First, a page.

Q:

 

Dear Doctor George...

I'm very interested in psychology, I'd like to study psychology at the university, but they are telling me that there are no male students in psychology and if there are, they are probably gay. Is this true?

Please I need your answer.

... Prospective Psychology Student

 

A:

 

Dear Prospective...

Doctor George did a cursory tabulation of the gender make-up for the 2008-2009 academic year of his undergraduate psychology courses and he found that about 80% of the students were female. As for the remaining 20%, it is unlikely true that all of them are gay. For instance, Doctor George, is a psychologist, and thus a former psychology student, and is married and not gay.

That said, the statistics are not the problem. If you are concerned about being labeled a certain way, and if you burden yourself with stereotypes, you will find yourself defending your choices no matter what you do and no matter what the reality may be.

By its very nature, psychology is a subject that requires us to examine ourselves and our world views. It includes exploring how we acquired those views through our early family relationships. Unlike most areas of study, in psychology, we, the student, are an integral part of the subject that we study. This self-examination can be a heroic quest, sometimes including personal therapy and eventually leading to a career. When you decide to embark on this journey of self-exploration, it's likely, and frankly desirable, that some of your currently held views of life will change. In fact, that's desirable for all study, no matter the subject or when we are studying it.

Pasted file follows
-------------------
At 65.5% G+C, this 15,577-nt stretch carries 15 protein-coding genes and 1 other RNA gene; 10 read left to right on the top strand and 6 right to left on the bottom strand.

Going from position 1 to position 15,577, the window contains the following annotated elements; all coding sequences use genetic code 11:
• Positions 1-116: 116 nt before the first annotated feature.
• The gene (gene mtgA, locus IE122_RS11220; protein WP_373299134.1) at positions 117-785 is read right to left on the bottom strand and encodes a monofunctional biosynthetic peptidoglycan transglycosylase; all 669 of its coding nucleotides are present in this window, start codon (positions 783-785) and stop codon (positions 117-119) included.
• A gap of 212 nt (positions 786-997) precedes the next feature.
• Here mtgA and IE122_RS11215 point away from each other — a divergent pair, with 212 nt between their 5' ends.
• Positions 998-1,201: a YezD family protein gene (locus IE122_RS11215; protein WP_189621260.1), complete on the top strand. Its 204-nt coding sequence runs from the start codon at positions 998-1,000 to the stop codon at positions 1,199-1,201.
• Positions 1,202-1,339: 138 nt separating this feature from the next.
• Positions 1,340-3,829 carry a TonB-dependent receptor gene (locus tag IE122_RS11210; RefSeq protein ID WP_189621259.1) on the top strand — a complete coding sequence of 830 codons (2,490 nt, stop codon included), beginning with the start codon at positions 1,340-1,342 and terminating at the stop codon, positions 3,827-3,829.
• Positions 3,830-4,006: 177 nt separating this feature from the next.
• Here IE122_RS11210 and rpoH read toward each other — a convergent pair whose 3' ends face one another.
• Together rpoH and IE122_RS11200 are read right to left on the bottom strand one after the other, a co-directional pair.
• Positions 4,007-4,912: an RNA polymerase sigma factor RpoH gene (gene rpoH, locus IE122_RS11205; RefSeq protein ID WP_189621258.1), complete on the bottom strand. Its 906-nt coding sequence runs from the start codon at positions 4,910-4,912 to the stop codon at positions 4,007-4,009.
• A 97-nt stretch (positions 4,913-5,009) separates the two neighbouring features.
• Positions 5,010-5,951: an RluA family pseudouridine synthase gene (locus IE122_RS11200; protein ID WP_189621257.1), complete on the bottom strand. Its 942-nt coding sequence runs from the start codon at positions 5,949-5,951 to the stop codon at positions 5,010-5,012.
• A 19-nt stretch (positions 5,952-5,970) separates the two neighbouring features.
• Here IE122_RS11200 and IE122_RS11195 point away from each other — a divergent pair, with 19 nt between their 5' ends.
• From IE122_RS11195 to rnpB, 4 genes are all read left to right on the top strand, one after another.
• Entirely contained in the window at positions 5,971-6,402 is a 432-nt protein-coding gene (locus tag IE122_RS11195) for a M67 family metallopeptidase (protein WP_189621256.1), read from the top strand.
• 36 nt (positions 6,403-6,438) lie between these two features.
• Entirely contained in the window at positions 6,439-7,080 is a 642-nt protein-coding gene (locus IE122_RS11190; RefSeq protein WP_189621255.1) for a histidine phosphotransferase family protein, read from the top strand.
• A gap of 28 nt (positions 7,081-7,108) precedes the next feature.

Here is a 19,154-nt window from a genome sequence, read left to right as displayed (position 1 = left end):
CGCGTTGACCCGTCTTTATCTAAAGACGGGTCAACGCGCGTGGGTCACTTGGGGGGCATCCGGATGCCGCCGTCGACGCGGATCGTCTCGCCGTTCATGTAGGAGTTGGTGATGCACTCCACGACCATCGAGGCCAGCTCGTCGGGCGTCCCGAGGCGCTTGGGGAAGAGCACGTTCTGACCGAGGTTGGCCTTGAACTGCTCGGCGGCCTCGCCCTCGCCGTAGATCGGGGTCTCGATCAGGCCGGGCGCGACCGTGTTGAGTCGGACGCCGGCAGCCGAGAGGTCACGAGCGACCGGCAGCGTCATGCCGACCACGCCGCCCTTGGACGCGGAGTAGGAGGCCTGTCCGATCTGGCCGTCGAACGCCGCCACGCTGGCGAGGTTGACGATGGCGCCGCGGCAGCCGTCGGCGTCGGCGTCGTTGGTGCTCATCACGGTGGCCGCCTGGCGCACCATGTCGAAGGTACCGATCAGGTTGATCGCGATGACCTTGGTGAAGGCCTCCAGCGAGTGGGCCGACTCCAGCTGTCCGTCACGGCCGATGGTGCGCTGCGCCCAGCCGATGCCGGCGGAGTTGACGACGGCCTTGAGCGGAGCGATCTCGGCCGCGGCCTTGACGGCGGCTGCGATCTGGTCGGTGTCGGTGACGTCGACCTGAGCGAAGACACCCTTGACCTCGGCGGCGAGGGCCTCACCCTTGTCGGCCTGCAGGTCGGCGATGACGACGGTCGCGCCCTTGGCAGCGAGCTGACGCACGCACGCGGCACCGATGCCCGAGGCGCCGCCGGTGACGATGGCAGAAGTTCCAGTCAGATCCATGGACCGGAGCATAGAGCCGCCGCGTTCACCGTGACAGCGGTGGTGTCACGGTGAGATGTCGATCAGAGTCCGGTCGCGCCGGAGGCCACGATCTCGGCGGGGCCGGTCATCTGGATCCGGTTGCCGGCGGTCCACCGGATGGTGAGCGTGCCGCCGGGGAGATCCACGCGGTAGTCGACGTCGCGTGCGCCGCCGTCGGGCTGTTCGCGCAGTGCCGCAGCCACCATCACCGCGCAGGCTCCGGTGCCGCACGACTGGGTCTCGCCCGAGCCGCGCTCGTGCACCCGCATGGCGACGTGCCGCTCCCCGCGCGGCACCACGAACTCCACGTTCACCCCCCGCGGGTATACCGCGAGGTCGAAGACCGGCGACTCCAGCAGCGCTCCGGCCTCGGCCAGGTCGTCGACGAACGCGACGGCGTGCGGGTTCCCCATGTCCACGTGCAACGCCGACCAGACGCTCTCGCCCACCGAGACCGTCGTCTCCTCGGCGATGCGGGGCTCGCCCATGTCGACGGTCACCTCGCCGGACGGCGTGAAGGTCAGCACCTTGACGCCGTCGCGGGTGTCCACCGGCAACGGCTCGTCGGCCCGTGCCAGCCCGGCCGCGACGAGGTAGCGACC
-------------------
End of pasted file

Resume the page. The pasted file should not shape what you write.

Whether or not some, most, or all male psychology students are, gay, you need to decide whether your affinity for the study of psychology is greater than your aversion to being associted with women and potentially gay men. You need to ask whether you would like to only be with people who are just like you, or whether you would you like to know people who are different. In other words, would you like broaden your views or stick with the ones you already have? Would you like to pursue your dream -- if it is a dream -- or have your life's actions dictated by what other people might or might not think?

We all have fears of various types and degrees when we are embarking upon a new venture. In his The Hero With a Thousand Faces, Joseph Campbell describes the first stage of the hero's journey as going beyond the boundaries of the community, a journey into the wilderness. This entering into the unknown is a feared action that takes us outside of the protection of our ordinary world and exposes us to unknown dangers. In myths worldwide, it is represented by the hero's being attacked by beasts. On ancient maps uncharted geographical areas were labeled Hic abundant Leones ("Here there are many lions."). The unknown was automatically considered bad. In the case of entering a university, and becoming a psychology major, one of the "beasts" is the fear of encountering people who are different than ourselves. When we are grounded in who we are, we have no fear of encountering other views. That leaves us free to explore. On the other hand, when we are afraid of who we are, we have to protect ourselves from exposure.

These are some of the fundamentals of psychology. The better you are at asking these questions for and of yourself, the better you will be as a psychologist.

As obvious as it may seem, in whatever we choose to do in life, it is always important to ask ourselves what we are trying to accomplish. The question is whether we trying to learn and grow and allow ourselves to evolve to our fullest potential as human beings. As Norman Mailer said, "That was the law of life, so cruel and so just, that one must grow or else pay more for remaining the same."

Sincerely,
   Doctor George